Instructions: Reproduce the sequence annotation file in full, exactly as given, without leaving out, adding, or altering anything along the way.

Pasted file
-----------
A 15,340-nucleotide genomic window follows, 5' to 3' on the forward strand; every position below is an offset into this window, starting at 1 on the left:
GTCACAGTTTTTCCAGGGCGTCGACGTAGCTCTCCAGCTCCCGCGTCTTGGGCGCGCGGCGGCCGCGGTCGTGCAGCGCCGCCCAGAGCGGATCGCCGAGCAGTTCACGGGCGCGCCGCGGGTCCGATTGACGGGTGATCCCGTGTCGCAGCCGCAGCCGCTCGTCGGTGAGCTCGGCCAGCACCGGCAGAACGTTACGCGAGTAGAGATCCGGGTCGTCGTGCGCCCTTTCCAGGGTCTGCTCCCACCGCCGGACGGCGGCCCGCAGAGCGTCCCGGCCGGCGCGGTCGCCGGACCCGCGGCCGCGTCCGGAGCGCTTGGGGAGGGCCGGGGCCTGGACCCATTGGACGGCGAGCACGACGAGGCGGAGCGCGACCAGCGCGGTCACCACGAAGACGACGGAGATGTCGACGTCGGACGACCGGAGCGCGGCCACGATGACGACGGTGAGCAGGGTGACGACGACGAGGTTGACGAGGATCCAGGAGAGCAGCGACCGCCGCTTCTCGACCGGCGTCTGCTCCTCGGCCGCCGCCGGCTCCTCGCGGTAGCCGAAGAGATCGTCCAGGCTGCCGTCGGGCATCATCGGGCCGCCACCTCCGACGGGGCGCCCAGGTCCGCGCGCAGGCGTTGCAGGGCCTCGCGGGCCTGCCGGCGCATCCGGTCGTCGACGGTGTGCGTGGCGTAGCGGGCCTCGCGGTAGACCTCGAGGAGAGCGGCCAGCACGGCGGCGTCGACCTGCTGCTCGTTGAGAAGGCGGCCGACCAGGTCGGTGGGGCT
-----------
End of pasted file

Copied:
A 15,340-nucleotide genomic window follows, 5' to 3' on the forward strand; every position below is an offset into this window, starting at 1 on the left:
GTCACAGTTTTTCCAGGGCGTCGACGTAGCTCTCCAGCTCCCGCGTCTTGGGCGCGCGGCGGCCGCGGTCGTGCAGCGCCGCCCAGAGCGGATCGCCGAGCAGTTCACGGGCGCGCCGCGGGTCCGATTGACGGGTGATCCCGTGTCGCAGCCGCAGCCGCTCGTCGGTGAGCTCGGCCAGCACCGGCAGAACGTTACGCGAGTAGAGATCCGGGTCGTCGTGCGCCCTTTCCAGGGTCTGCTCCCACCGCCGGACGGCGGCCCGCAGAGCGTCCCGGCCGGCGCGGTCGCCGGACCCGCGGCCGCGTCCGGAGCGCTTGGGGAGGGCCGGGGCCTGGACCCATTGGACGGCGAGCACGACGAGGCGGAGCGCGACCAGCGCGGTCACCACGAAGACGACGGAGATGTCGACGTCGGACGACCGGAGCGCGGCCACGATGACGACGGTGAGCAGGGTGACGACGACGAGGTTGACGAGGATCCAGGAGAGCAGCGACCGCCGCTTCTCGACCGGCGTCTGCTCCTCGGCCGCCGCCGGCTCCTCGCGGTAGCCGAAGAGATCGTCCAGGCTGCCGTCGGGCATCATCGGGCCGCCACCTCCGACGGGGCGCCCAGGTCCGCGCGCAGGCGTTGCAGGGCCTCGCGGGCCTGCCGGCGCATCCGGTCGTCGACGGTGTGCGTGGCGTAGCGGGCCTCGCGGTAGACCTCGAGGAGAGCGGCCAGCACGGCGGCGTCGACCTGCTGCTCGTTGAGAAGGCGGCCGACCAGGTCGGTGGGGCT